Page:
Speaking Movement dance concert captivates audience with symbolic and enthralling performances


Kirsten Hoj, Moorpark College dance student, performs in a dance number titled "Die, Die, Dichotomy!" during the Speaking Movement dance presentation on Thursday, Nov. 14. The number was choreographed by Emma-Rose Allen, a fellow dance student at Moorpark College. Photo credit: Evan Reinhardt

By Madina Safdari

In a collaboration between students and faculty, heartfelt dance routines took the stage on Nov. 14 at 7:30 p.m. in the Moorpark College Performing Arts Center. The Speaking Movement dance concert showcased 11 original works highlighting an array of styles and talent.

The dance department rehearsed since the beginning of the fall semester in order to compose an evening of compelling performances. Co-director and faculty choreographer Robert Salas emphasized the significance of naming this event “Speaking Movement” is as a motif for the feelings dance is able to communicate without words.

“My colleague [Beth Megill] and I have taken the approach of using poems and actual spoken word within the dances, I even have sign language in one of my pieces, to help tell the story many ways: physically, verbally and with gestures and sign language,” Salas said.

Speaking Movement_1.jpg
Moorpark College dance students perform a number titled, "Ghosts" during the Speaking Movement dance presentation on Thursday, Nov. 14. The number was choreographed by dance department director, Robert Salas. Photo credit: Evan Reinhardt

Dance faculty members Wendi Baity, Beth Megill, Vivian Goldes and Salas all choreographed routines with distinct symbolism and significance. Salas’ choreographed routines include “Ghosts”, “Gilroy” and the finale “Words and Movement.”

“One of them is called ‘Gilroy’ which is essentially my exploration into the deconstruction of an individual that leads into violence,” Salas explained. “I start off with a video that shows the effects that words have on people bullying and you see with his posture kind of a deconstruction of the individual and then you see these three dancers manifesting fear, anxiety and even possibly ‘who’s the shooter?’ or ‘when?’.”

Student choreography was also a main fixture of the event, with dance department students Brianna Kurth, Jasmine Glavey, Kevin Holland, Emma-Rose Allen and Kirsten Hoj all debuting original pieces. Third year dance student Emma-Rose Allen choreographed “Die, Die, Dichotomy!” a dance that used spoken word to explore the struggle between opposing human desires.

“I actually came up with the idea at the end of last spring semester and the original idea was sort of tied around a lot of things; our addiction to technology and the lack of human connection and the lack of touch and there are things that we don’t get, that we need in this modern day,” Allen said.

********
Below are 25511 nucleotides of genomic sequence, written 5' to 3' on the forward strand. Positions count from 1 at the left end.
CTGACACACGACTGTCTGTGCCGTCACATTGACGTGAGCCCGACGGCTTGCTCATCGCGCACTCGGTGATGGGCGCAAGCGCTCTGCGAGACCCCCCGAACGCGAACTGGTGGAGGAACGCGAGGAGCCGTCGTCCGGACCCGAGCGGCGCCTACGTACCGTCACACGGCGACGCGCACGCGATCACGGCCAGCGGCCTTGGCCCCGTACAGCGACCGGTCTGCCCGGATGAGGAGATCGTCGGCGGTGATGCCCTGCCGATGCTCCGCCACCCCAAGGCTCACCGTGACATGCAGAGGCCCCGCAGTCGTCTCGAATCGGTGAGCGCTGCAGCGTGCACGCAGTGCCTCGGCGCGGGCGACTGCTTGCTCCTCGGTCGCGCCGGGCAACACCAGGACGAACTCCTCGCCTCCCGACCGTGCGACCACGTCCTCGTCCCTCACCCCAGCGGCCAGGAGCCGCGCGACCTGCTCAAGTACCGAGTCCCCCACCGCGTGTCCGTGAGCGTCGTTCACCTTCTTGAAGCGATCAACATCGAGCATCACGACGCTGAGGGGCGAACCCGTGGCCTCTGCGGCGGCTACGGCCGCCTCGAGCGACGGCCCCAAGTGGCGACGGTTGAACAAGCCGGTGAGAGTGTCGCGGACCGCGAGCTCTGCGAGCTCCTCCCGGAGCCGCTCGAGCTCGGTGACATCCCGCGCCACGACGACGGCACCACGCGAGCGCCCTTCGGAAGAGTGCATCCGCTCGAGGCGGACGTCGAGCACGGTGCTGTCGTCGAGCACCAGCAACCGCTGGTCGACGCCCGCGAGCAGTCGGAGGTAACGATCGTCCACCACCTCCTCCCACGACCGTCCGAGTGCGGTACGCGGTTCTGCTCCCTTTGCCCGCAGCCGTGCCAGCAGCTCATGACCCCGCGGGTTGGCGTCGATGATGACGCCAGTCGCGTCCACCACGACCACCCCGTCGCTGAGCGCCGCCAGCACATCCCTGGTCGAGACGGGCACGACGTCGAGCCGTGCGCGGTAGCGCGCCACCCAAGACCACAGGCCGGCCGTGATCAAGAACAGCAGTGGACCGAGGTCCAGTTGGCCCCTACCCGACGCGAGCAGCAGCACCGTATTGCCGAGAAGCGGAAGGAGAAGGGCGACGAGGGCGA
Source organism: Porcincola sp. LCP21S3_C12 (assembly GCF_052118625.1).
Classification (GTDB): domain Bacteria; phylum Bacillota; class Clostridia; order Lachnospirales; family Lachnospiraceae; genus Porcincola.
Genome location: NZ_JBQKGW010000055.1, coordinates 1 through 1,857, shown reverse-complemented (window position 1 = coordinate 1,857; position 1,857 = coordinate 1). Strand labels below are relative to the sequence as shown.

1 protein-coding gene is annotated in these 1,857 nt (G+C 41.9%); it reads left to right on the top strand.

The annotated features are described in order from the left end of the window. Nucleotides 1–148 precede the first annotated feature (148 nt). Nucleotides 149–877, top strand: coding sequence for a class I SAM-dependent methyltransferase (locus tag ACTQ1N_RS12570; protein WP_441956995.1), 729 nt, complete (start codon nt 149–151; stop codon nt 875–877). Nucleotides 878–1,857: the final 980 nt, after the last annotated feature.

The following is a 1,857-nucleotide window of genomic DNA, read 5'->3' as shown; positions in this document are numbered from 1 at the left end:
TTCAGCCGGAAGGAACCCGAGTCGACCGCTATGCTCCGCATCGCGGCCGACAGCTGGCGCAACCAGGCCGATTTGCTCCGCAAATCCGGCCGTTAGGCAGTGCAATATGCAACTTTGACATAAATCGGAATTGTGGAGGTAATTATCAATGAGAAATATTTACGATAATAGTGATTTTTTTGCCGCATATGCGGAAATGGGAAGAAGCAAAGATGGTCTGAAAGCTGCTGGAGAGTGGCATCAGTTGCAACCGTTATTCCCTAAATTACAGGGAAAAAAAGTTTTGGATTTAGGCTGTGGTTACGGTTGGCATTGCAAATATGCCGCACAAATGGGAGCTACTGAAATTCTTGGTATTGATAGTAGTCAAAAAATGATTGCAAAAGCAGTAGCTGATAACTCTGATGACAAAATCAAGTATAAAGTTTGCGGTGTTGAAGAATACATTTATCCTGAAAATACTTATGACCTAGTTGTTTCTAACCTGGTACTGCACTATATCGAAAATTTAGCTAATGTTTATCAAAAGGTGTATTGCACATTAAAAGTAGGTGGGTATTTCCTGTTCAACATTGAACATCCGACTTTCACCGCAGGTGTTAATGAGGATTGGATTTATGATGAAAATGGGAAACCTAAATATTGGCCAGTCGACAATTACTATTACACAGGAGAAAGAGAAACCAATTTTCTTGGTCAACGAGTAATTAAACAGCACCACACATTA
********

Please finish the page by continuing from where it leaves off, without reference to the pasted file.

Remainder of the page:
Speaking Movement_3.jpg
Several Moorpark College dance students perform a dance number entitled "Die, Die, Dichotomy!" during the Speaking Movement dance performance on Thursday, Nov. 14 in the Performing Arts Center. The number was choreographed by Moorpark College dance student Emma-Rose Allen. Photo credit: Evan Reinhardt

However, after Allen took an anthropology class this semester, she was inspired by the beginnings of man and used a key attribute that sets humans apart from other species into her choreography.

“It kind of transferred into this idea of the obsession on material items, so a materialistic view. So ‘Die, Die, Dichotomy!’… is the idea that there are two parts of you and they’re both trying to simultaneously be on top … and how do you navigate the balance between those two things?” Allen pondered.

Speaking Movement.jpg
Moorpark College dance students perform a routine titled "Strictly Business" during the Speaking Movement dance presentation on Thursday, Nov. 15 in the Performing Arts Center. The routine was choreographed by Brianna Kurth. Photo credit: Evan Reinhardt

The range of genres performed, included ballet, jazz and more, all which were positively received by the audience of both students and supportive parents. Second year theater major Seth Gunawardena was excited to attend and see close friends perform.

“I think dance concerts are super interesting, especially from an acting point of view, just because it’s like theater but there’s hardly any words … I think ‘Ghosts’ was my favorite, it had a lot of beautiful moments,” Gunawardena said.

Speaking Movement will have ongoing shows over the weekend on Nov. 16 at 7:30 p.m. and an afternoon performance on Nov. 17 at 2 p.m. Tickets can be purchased in person at the Performing Arts Center box office, by contacting them at (805) 378-1485, or online to save 20%.